BATON ROUGE, La. (BRPROUD) – One of the longest-standing organizations in Baton Rouge is impacting kids in low-income areas, by preparing youth and young adults to lead the way.

“For our communities for so long, we have not received resources in the way that we think we should. And obviously, that’s led to other issues, and that have only trickled down and made things worse,” said Dadrius Lanus, executive director of 100 Black Men of Metro Baton Rouge.

The 100 Black Men of Metro Baton Rouge, a mentoring organization that’s been in existence for over 30 years is impacting students from sixth grade through college across the capital area.

“We’re here as anchors to not only start and have conversation but also to drive impact across the board. We are the people who… if you can’t talk to the mayor, we go and talk on your behalf. We’re the people that if you can’t reach out to your local school system, we go and do that on your behalf,” said Lanus.

Lanus says kids between the ages of 14 to 24 commit the most crime in the area. The organization’s priority is tackling violence in the toughest areas of Baton Rouge through mentoring.

Lanus says his experience has come full circle. From mentee to mentor.

“I came from a single-parent household with a family of four. And I saw how difficult some things were for my mother. So, having the 100 there to just support her. To just support my family, it just does tremendous things for my life,” said Lanus.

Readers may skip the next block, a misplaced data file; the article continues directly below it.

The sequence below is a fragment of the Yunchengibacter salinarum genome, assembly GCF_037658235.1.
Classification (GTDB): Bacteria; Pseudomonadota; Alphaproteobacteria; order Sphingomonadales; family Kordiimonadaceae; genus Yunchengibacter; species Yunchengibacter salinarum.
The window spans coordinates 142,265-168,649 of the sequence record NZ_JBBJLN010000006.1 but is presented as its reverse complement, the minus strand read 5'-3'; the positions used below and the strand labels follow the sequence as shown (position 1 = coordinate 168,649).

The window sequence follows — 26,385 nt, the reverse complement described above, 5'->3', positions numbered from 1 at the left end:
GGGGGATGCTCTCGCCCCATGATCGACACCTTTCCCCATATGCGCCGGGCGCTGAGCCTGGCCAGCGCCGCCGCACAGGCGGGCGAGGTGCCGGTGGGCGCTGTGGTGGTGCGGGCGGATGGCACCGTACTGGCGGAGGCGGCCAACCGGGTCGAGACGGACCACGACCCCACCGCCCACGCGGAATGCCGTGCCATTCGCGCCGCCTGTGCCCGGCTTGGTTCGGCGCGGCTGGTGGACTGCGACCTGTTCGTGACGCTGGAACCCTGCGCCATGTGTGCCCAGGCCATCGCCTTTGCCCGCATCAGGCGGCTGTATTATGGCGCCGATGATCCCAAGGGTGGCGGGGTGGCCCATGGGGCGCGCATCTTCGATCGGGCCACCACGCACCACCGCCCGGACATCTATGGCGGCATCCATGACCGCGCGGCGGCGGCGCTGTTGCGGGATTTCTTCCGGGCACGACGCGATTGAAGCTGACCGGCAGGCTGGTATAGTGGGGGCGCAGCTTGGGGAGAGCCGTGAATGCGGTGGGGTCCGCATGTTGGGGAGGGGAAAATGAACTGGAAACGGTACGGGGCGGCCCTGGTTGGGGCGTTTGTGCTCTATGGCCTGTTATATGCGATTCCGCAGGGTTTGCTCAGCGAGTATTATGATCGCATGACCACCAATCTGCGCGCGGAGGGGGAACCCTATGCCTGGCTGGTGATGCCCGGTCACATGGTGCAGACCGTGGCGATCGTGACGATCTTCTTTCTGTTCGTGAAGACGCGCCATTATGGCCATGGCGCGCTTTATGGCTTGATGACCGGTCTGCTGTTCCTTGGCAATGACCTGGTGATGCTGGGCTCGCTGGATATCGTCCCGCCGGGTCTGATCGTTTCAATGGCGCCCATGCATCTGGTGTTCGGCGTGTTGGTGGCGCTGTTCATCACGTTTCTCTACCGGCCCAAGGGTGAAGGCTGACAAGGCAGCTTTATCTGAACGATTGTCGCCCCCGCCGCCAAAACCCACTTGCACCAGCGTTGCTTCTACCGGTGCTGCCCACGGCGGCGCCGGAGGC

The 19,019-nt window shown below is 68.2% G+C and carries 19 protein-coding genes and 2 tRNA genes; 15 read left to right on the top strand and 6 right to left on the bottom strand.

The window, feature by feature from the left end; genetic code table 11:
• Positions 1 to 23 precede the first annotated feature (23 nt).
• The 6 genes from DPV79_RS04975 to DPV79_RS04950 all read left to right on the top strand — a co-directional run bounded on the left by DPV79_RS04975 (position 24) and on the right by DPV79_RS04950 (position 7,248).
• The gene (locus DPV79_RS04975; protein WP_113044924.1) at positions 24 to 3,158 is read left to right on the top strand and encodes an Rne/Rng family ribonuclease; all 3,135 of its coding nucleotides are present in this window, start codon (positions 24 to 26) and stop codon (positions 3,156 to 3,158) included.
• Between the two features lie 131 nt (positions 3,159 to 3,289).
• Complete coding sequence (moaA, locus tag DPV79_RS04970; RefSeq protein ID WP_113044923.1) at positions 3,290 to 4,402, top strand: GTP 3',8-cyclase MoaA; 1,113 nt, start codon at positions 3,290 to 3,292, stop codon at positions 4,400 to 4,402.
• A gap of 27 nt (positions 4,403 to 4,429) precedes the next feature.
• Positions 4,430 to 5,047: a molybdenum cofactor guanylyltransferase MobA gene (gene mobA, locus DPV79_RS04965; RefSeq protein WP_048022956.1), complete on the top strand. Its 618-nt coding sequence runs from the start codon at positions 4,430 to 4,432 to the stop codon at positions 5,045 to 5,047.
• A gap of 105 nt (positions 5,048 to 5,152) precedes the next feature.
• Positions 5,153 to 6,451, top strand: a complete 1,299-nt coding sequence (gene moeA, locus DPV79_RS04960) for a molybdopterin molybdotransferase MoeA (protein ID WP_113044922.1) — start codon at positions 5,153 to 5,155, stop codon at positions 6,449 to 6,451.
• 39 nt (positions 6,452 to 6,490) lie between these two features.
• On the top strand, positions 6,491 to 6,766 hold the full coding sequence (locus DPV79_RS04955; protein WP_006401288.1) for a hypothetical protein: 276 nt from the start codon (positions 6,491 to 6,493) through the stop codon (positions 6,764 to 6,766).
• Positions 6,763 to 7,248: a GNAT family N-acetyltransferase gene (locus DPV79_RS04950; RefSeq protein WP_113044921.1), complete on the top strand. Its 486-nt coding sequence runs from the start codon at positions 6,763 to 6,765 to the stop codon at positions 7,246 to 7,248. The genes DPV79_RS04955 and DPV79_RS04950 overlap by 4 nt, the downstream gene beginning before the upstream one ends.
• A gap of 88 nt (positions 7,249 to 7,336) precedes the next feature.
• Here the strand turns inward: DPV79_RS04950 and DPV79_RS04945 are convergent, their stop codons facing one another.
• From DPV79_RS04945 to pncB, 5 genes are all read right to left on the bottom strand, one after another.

Anthony Kenney, director of programs and communication for 100 Black Men of Baton Rouge, says being surrounded by strong and influential Black men can change the trajectory for a lot of the young guys in the Project Excel program.

Kenney says they strive to teach financial literacy and provide life skills. 

“We believe that young Black males in Baton Rouge have the opportunity to be holistic citizens to society. They should understand how to be a man. How to financially save as a man,” said Kenney.

Lanus says his goal is to show young men they can have a rough up-brining and still succeed in life. Out of the 100 students they serve, 70 percent received a 3.0 or higher across five different parishes.

“We take kids from where ever they are in life. Some people would think that we take some of the better kids. That’s not true. What I can say is that our product, our programs they absolutely work,” said Lanus.

Kenney says boys are the future of our community and success lies in the hands of Black leaders.

“We’re giving back to these young males because eventually down the line everybody in the organization is not going to be here in the next 20 to 25 years – right? And so we have to make sure that we properly groom that generation behind us,” said Kenney.

For parents looking for programs to enhance their child’s life, Lanus says help is there. He encourages families to get their young men involved in 100 Black Men of Metro Baton Rouge.